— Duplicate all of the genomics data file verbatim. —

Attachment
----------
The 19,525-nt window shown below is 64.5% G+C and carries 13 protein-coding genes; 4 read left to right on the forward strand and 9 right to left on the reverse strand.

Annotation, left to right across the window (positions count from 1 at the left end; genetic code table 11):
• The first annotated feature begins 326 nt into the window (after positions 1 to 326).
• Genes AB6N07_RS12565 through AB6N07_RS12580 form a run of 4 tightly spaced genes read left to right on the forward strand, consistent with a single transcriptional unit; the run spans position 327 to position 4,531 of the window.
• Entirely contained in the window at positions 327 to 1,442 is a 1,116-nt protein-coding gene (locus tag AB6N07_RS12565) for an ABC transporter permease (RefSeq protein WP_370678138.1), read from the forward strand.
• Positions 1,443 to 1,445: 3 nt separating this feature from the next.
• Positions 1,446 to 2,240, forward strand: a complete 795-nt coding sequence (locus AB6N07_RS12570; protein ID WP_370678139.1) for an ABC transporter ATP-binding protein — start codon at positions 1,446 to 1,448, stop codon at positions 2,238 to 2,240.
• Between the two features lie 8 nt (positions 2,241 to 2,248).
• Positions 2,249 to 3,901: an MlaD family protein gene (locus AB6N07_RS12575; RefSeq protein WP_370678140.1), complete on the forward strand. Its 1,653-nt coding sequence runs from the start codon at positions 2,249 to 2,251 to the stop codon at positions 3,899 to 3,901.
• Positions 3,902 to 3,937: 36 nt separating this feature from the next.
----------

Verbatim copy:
The 19,525-nt window shown below is 64.5% G+C and carries 13 protein-coding genes; 4 read left to right on the forward strand and 9 right to left on the reverse strand.

Annotation, left to right across the window (positions count from 1 at the left end; genetic code table 11):
• The first annotated feature begins 326 nt into the window (after positions 1 to 326).
• Genes AB6N07_RS12565 through AB6N07_RS12580 form a run of 4 tightly spaced genes read left to right on the forward strand, consistent with a single transcriptional unit; the run spans position 327 to position 4,531 of the window.
• Entirely contained in the window at positions 327 to 1,442 is a 1,116-nt protein-coding gene (locus tag AB6N07_RS12565) for an ABC transporter permease (RefSeq protein WP_370678138.1), read from the forward strand.
• Positions 1,443 to 1,445: 3 nt separating this feature from the next.
• Positions 1,446 to 2,240, forward strand: a complete 795-nt coding sequence (locus AB6N07_RS12570; protein ID WP_370678139.1) for an ABC transporter ATP-binding protein — start codon at positions 1,446 to 1,448, stop codon at positions 2,238 to 2,240.
• Between the two features lie 8 nt (positions 2,241 to 2,248).
• Positions 2,249 to 3,901: an MlaD family protein gene (locus AB6N07_RS12575; RefSeq protein WP_370678140.1), complete on the forward strand. Its 1,653-nt coding sequence runs from the start codon at positions 2,249 to 2,251 to the stop codon at positions 3,899 to 3,901.
• Positions 3,902 to 3,937: 36 nt separating this feature from the next.